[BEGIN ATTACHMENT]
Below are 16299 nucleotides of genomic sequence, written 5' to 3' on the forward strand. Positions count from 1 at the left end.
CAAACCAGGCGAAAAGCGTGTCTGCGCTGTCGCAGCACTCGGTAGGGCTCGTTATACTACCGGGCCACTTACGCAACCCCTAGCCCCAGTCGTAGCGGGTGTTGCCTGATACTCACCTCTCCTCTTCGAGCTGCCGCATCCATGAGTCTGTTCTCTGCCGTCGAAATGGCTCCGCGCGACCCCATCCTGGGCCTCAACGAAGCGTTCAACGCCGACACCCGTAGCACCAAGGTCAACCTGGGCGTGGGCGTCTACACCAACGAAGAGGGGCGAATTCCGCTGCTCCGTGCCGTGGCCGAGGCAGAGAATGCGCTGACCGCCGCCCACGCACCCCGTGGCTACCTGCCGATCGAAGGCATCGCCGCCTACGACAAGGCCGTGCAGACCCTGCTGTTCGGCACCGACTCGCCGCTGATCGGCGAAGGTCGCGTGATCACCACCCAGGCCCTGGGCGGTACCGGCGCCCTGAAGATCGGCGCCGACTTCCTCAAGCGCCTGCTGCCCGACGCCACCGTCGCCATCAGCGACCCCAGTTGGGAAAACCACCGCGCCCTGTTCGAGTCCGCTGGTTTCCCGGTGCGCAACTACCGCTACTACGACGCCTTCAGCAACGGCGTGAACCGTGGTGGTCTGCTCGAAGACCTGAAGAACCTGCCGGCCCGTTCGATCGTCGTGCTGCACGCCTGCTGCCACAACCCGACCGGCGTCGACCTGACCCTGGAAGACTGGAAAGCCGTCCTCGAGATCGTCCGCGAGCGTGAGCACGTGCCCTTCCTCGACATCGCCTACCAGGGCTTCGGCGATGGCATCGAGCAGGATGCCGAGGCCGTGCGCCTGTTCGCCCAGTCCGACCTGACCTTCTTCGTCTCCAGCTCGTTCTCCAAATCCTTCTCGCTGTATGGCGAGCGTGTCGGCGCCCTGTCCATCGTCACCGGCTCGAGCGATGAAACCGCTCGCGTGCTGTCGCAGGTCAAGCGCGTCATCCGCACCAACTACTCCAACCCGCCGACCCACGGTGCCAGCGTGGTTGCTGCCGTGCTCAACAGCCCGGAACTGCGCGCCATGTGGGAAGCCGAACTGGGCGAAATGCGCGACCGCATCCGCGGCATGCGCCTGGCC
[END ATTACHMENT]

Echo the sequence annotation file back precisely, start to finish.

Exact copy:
Below are 16299 nucleotides of genomic sequence, written 5' to 3' on the forward strand. Positions count from 1 at the left end.
CAAACCAGGCGAAAAGCGTGTCTGCGCTGTCGCAGCACTCGGTAGGGCTCGTTATACTACCGGGCCACTTACGCAACCCCTAGCCCCAGTCGTAGCGGGTGTTGCCTGATACTCACCTCTCCTCTTCGAGCTGCCGCATCCATGAGTCTGTTCTCTGCCGTCGAAATGGCTCCGCGCGACCCCATCCTGGGCCTCAACGAAGCGTTCAACGCCGACACCCGTAGCACCAAGGTCAACCTGGGCGTGGGCGTCTACACCAACGAAGAGGGGCGAATTCCGCTGCTCCGTGCCGTGGCCGAGGCAGAGAATGCGCTGACCGCCGCCCACGCACCCCGTGGCTACCTGCCGATCGAAGGCATCGCCGCCTACGACAAGGCCGTGCAGACCCTGCTGTTCGGCACCGACTCGCCGCTGATCGGCGAAGGTCGCGTGATCACCACCCAGGCCCTGGGCGGTACCGGCGCCCTGAAGATCGGCGCCGACTTCCTCAAGCGCCTGCTGCCCGACGCCACCGTCGCCATCAGCGACCCCAGTTGGGAAAACCACCGCGCCCTGTTCGAGTCCGCTGGTTTCCCGGTGCGCAACTACCGCTACTACGACGCCTTCAGCAACGGCGTGAACCGTGGTGGTCTGCTCGAAGACCTGAAGAACCTGCCGGCCCGTTCGATCGTCGTGCTGCACGCCTGCTGCCACAACCCGACCGGCGTCGACCTGACCCTGGAAGACTGGAAAGCCGTCCTCGAGATCGTCCGCGAGCGTGAGCACGTGCCCTTCCTCGACATCGCCTACCAGGGCTTCGGCGATGGCATCGAGCAGGATGCCGAGGCCGTGCGCCTGTTCGCCCAGTCCGACCTGACCTTCTTCGTCTCCAGCTCGTTCTCCAAATCCTTCTCGCTGTATGGCGAGCGTGTCGGCGCCCTGTCCATCGTCACCGGCTCGAGCGATGAAACCGCTCGCGTGCTGTCGCAGGTCAAGCGCGTCATCCGCACCAACTACTCCAACCCGCCGACCCACGGTGCCAGCGTGGTTGCTGCCGTGCTCAACAGCCCGGAACTGCGCGCCATGTGGGAAGCCGAACTGGGCGAAATGCGCGACCGCATCCGCGGCATGCGCCTGGCC